13 Garden Tasks To Accomplish In December
The holiday season is upon us. Our gardens have gone dormant, and in many cases are frozen or covered with snow. What’s a gardener to do during this long dark month?
Here are some recommendations for December garden tasks:
· It’s a good time to lightly prune those hollies in your yard. Added benefit, you can use the trimmings to decorate your home for the holidays!
· Plant your amaryllis and paperwhites bulbs soon so you can enjoy the first part of January when the holiday décor is gone, and you’re pining for some type of plant to cheer up the winter days. Plant a couple of extra pots of these and wrap in burlap and a beautiful ribbon, to share as hostess gifts during the parties you’re sure to attend.
· Catch up on your garden book reading! There are so many wonderful books on a variety of topics, from seed starting, to garden design ideas and tips, to ways to incorporate edibles into your front and back planting areas. Enjoy a warm fire, a hot toddy, and immerse yourself in a garden via the written pages.
· Add new garden hand tools, garden gloves and boots to your holiday wish list. These are always welcome gifts for gardeners, and your relatives will be happy for the suggestions!
· If a Christmas tree is on your list of things to do, consider a live tree. These can be enjoyed for a few week during the holiday, then added to your yard as a beautiful new addition. Some great varieties are: Korean fir, White pine, Norway spruce, or the Colorado blue spruce “Baby Blue.” For great tips on caring for your live tree, check out this link at Sunset Magazine.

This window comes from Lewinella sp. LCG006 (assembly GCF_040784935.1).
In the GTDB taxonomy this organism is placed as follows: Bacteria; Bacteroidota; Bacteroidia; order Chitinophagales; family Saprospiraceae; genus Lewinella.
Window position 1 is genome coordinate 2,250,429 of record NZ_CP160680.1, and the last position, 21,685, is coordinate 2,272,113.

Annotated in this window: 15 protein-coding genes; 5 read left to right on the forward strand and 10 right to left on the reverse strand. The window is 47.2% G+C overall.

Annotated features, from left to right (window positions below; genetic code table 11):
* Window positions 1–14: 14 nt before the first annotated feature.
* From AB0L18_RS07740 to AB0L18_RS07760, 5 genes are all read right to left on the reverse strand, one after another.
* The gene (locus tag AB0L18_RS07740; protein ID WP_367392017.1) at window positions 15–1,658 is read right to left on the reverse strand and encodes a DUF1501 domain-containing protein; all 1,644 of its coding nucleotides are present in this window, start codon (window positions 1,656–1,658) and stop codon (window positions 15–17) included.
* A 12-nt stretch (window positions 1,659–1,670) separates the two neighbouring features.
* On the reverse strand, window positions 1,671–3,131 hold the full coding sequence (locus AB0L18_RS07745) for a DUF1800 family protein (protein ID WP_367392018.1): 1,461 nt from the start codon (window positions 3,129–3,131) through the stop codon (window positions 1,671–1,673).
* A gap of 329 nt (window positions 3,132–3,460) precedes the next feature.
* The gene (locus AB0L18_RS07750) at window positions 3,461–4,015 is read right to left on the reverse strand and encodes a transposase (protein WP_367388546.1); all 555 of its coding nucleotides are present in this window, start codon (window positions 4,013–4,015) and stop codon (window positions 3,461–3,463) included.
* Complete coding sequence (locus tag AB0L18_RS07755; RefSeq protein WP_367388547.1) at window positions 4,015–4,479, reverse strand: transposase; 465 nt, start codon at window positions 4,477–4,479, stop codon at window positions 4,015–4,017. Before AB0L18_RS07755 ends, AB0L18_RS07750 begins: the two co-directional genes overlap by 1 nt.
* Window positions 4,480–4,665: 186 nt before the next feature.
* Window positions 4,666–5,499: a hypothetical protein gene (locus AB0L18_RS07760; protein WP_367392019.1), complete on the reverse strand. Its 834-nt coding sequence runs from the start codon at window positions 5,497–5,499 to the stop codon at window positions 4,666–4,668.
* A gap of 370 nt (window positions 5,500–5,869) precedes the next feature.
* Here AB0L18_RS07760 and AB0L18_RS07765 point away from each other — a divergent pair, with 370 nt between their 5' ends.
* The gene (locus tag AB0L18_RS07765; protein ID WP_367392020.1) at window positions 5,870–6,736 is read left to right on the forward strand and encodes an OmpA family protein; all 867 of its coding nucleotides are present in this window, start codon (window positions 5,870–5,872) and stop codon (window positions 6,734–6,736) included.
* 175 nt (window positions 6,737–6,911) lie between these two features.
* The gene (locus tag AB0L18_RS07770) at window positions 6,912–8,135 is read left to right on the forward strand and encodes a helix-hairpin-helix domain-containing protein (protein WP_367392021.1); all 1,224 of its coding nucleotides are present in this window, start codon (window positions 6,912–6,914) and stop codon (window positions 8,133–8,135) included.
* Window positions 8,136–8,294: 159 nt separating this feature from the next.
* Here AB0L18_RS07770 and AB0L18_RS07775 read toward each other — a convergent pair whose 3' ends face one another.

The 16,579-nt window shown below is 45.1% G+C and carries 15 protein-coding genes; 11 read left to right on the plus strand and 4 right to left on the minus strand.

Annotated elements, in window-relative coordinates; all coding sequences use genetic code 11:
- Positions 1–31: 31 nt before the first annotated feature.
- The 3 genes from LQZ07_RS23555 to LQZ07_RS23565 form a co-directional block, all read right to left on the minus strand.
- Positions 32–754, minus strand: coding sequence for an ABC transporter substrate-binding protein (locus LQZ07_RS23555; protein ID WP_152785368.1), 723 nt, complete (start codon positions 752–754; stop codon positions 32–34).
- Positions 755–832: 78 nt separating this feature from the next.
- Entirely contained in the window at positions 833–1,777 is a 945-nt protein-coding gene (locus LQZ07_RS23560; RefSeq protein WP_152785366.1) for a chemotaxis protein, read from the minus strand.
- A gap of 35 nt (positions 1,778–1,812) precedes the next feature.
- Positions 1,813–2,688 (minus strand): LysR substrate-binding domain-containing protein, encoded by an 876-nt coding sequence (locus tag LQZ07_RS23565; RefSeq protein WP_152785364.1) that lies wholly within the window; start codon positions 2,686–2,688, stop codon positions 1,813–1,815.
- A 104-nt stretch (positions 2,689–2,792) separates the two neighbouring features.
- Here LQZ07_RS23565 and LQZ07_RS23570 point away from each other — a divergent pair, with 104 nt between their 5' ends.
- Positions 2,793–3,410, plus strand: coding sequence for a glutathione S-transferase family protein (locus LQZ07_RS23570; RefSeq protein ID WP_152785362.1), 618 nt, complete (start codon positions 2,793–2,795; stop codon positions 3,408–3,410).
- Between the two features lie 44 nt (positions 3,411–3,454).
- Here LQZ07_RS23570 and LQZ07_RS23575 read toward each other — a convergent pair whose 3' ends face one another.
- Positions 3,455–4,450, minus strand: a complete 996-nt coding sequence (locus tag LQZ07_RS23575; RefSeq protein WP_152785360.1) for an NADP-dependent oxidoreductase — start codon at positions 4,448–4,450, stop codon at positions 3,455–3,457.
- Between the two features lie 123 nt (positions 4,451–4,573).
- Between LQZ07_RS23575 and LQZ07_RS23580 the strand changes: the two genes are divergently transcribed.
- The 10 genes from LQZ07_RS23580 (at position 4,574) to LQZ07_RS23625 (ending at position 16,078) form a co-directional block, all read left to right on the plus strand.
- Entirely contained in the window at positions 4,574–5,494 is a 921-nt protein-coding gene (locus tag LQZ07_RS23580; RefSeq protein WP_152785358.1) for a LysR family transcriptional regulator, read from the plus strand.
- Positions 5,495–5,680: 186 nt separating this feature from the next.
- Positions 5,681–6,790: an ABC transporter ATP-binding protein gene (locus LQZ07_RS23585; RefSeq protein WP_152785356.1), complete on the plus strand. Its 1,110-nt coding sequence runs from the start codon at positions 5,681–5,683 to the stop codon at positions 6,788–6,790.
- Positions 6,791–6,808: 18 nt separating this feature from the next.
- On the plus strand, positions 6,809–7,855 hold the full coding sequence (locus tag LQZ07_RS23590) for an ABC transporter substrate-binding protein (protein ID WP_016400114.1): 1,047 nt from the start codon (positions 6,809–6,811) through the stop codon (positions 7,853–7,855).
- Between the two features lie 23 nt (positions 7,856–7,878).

· For more temperate areas, you can continue with your cool season vegetables, such as cabbages, broccoli, Bok choi, and kale. These all would have been started in late summer or early fall, but you can keep them in cold frames during this season.
· Order seeds from your favorite seed catalogs. Think about what you enjoyed growing and eating last summer. Order more of those seeds! And think about what new plants and varieties you’d like to try this next year.
· Be sure to water your indoor holiday plants such as poinsettia’s, Christmas cactus, and amaryllis. These all need moist soil, and will tend to dry out quickly in our heated homes. Also be sure and provide them with plenty of natural daylight when possible.
· If you haven’t finished up planting those spring blooming bulbs, if the outdoor temperatures warm up slightly, and especially if your area gets some moisture in the form of rainfall, you can still plant those bulbs. Try to finish this task up so they can still develop some roots before the next hard freeze.
· Feed the birds that visit your yard, and provide fresh unfrozen water for them.
· Continue to add compost to planting beds. This will aide in protecting any tender plants, as well as benefit the soil as temperatures warm up next spring.
· Monitor the upcoming freezes and continue to protect your pots and outdoor plants by covering and shielding them. Water them during warmer stretches to help them stay hydrated if your area doesn’t get needed rain.
· If you have a lawn, stay off while it’s frozen or water logged. Stepping on it during these conditions will inflict damage.
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